This past Thursday, January 18th, I went to a special showing of Mary and the Witch’s Flower, the first feature film to come from Studio Ponoc.
As a huge fan of Studio Ghibli animated films, the hype for this film was real. Studio Ponoc is relatively new and has many of the same animators who worked with Studio Ghibli, which is immediately obvious when you see the art style of this film.
In any case, I went in with high expectations on Thursday night. I thought it would be better to mull over my feelings for Studio Ponoc’s first feature before giving my opinion. Oh, and I’m calling this an opinion rather than a review. I don’t like the entitled connotation that the word “review” has when it comes to movies, especially considering the fact that I am in no way an expert. Opinion sounds… tamer? I don’t know. Anyway.
Oh, one more thing; I promise not to spoil anything for those who haven’t seen the movie.
Here’s the briefest synopsis of all brief synopses:
An energetic young girl, forced to relocate to a quiet countryside, finds herself in possession of a rare flower that grants magical abilities, leading to her discovery of a school for magic.
… And that’s the best I can do without giving too much away. So. Moving on.
Mary is introduced to the audience as headstrong and rather impatient. She’s bored in her new surroundings and is eager to offer help to everyone around her. In this eagerness, however, she often makes a mess of things.
I found Mary to be a likable enough heroine, but she didn’t really blow me away. I’m not sure if this is due to my bias towards the Ghibli classics, which is possible. She was cute and I liked her hair.
The English voice actress was Ruby Barnhill, who was also a voice in The BFG (which I didn’t see), so there’s that. I thought she did a pretty good job voicing Mary.
Peter is a local newspaper delivery boy who befriends Mary by teasing her about her crazy red hair. It was cute.
Peter’s character acted sort of like a catalyst for some of the later conflict, which I thought was fun and exciting. I always love it in stories when stereotypical gender norms are subverted, and I felt like this was the case when it comes to Peter and Mary in the second half of the film.
He was voiced by Louis Ashbourne Serkis. I have no idea who that is, but, again, I thought he did a pretty good job.
Peter’s cats play a pretty important role in the story. First of all, they’re cats. So that’s a plus. Tib (the black one) becomes Mary’s familiar in the eyes of the magical world, which is like a little magic sidekick. Gib is portrayed as Tib’s cat girlfriend.
Another reason why I felt that Tib and Gib were so important is that they imparted much of that familiar “Ghibli” magic to the film. The way they were animated to express their character is a detail of past Ghibli films that truly enhances the world and makes it something special.
Plus they were super cute and I loved them.
Doctor Dee and Madame Mumblechook were voiced by Jim Broadbent and Kate Winslet, respectively.
Jim Broadbent and Kate Winslet.
I mean, come ON. Seriously? They were obviously phenomenal. I adore Jim Broadbent in everything (especially Harry Potter, am I right?). Kate Winslet’s portrayal of Madame gave me strong Yubaba ala Spirited Away vibes, but in a good way. She was able to add her own spin that made the character feel unique.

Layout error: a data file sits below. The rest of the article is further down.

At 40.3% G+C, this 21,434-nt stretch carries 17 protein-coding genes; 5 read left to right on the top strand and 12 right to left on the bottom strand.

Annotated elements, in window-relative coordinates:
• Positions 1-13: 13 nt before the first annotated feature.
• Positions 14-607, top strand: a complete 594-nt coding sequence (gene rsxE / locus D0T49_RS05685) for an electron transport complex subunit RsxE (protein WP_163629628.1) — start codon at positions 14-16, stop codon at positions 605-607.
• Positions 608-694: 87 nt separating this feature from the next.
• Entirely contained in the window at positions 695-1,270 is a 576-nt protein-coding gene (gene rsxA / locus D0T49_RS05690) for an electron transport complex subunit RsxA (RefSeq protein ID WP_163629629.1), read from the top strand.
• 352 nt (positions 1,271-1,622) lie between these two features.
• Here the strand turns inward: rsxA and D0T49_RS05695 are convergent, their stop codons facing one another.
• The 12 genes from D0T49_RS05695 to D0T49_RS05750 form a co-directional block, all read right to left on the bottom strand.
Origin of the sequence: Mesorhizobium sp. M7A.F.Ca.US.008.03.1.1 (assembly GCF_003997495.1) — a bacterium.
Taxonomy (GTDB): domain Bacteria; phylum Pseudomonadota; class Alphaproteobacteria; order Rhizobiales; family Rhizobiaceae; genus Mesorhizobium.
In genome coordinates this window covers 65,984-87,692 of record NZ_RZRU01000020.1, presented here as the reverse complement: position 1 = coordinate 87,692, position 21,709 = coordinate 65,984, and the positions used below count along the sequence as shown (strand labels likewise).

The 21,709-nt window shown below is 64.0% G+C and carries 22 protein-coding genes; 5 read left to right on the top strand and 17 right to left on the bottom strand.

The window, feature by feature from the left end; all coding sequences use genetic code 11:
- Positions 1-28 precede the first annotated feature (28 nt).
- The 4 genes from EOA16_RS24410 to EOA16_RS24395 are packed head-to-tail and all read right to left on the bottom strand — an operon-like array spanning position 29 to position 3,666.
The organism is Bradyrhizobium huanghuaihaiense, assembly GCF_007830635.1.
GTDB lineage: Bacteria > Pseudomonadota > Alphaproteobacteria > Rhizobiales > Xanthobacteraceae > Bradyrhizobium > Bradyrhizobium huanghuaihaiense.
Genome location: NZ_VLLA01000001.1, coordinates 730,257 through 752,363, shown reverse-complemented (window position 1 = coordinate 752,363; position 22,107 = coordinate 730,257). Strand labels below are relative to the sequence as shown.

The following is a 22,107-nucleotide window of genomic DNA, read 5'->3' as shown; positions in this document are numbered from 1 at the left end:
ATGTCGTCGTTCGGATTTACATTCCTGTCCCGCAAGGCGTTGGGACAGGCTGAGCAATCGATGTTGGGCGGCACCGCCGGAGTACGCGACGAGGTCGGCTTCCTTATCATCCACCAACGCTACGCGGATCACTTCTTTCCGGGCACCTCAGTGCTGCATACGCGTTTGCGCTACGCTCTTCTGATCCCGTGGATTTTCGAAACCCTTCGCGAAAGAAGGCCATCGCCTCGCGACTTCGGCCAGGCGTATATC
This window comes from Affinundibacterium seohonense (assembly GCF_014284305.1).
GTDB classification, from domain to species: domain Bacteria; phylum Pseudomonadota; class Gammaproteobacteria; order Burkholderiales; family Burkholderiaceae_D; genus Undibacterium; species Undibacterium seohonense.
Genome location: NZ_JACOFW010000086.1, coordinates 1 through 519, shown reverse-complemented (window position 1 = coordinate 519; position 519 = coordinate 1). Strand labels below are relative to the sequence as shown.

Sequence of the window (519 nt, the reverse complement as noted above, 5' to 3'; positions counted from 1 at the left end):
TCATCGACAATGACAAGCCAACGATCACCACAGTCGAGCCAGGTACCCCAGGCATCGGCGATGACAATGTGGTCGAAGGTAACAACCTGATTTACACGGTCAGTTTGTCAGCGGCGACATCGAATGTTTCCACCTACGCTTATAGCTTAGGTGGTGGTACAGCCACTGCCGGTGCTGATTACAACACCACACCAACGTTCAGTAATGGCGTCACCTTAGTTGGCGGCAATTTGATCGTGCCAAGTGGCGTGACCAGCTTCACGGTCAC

They were such fun characters to watch and learn about.
There were other characters, but these were the ones I felt were most important to point out… without spoiling anything.
So, when I first saw the trailer I thought, “Oh. It’s Spirited Away meets Harry Potter,” Which would obviously be amazing and exciting. But the magical school that Mary discovers is not really explored too much. I didn’t think that was a bad thing. The scenes of the school that they do show include such charming details that really helped to round out the world. (Mary and the Witch’s Flower Trailer)
Okay, so the animation, for the most part, was excellent and truly reminiscent of the beloved Studio Ghibli films. There were some instances of high action scenes that seemed a touch rushed… or something. Then again, it felt so much like a Ghibli film that I had to remind myself that it was under a new studio. So those instances may have just been Studio Ponoc’s own touches? Look, I’m not an expert.
Overall, the world was great and the animation was great. Many scenes were just beautifully drawn and really impressive. After the movie, a friend that was with me said she thought it had switched over to live-action. That’s a bit of a stretch, but it’s still a testament to the quality of the animation.
Mary and the Witch’s Flower was full of heart and beauty. I feel that it was a great first film from Studio Ponoc. It successfully set up a promising future for similar films where fresh new artists can extend the magic that was once Studio Ghibli.
While I did not feel that it really compared to the classics such as Spirited Away or Howl’s Moving Castle (my absolute fave), I still really loved watching it. It was refreshing and a whole lot of fun.
I am now eagerly awaiting the DVD release and barely holding myself back from storming Hot Topic in search of Mary and the Witch’s Flower merch.
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Thanks for reading my opinion on this! Is there anything I should I have talked more about? Was it too long/short? I had fun, so maybe I’ll write more “Opinions” in the future.